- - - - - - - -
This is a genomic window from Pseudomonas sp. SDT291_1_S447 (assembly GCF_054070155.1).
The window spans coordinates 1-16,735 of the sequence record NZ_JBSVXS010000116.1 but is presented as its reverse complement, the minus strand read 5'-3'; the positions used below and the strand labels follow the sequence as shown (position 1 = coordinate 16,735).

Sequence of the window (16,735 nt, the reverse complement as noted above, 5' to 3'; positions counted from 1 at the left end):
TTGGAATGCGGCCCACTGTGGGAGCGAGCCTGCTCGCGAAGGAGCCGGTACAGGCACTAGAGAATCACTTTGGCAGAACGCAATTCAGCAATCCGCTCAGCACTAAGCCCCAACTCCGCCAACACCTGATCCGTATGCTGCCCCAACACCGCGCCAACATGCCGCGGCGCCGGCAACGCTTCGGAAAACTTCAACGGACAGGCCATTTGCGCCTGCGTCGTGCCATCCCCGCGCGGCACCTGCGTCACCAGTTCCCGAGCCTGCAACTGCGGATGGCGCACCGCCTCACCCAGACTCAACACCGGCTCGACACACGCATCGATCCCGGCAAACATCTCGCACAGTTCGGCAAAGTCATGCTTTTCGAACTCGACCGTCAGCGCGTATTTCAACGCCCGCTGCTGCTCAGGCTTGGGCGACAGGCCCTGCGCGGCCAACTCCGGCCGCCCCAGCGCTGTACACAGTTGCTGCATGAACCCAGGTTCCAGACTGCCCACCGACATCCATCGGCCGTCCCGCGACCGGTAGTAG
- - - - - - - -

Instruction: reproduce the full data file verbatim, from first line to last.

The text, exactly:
This is a genomic window from Pseudomonas sp. SDT291_1_S447 (assembly GCF_054070155.1).
The window spans coordinates 1-16,735 of the sequence record NZ_JBSVXS010000116.1 but is presented as its reverse complement, the minus strand read 5'-3'; the positions used below and the strand labels follow the sequence as shown (position 1 = coordinate 16,735).

Sequence of the window (16,735 nt, the reverse complement as noted above, 5' to 3'; positions counted from 1 at the left end):
TTGGAATGCGGCCCACTGTGGGAGCGAGCCTGCTCGCGAAGGAGCCGGTACAGGCACTAGAGAATCACTTTGGCAGAACGCAATTCAGCAATCCGCTCAGCACTAAGCCCCAACTCCGCCAACACCTGATCCGTATGCTGCCCCAACACCGCGCCAACATGCCGCGGCGCCGGCAACGCTTCGGAAAACTTCAACGGACAGGCCATTTGCGCCTGCGTCGTGCCATCCCCGCGCGGCACCTGCGTCACCAGTTCCCGAGCCTGCAACTGCGGATGGCGCACCGCCTCACCCAGACTCAACACCGGCTCGACACACGCATCGATCCCGGCAAACATCTCGCACAGTTCGGCAAAGTCATGCTTTTCGAACTCGACCGTCAGCGCGTATTTCAACGCCCGCTGCTGCTCAGGCTTGGGCGACAGGCCCTGCGCGGCCAACTCCGGCCGCCCCAGCGCTGTACACAGTTGCTGCATGAACCCAGGTTCCAGACTGCCCACCGACATCCATCGGCCGTCCCGCGACCGGTAGTAG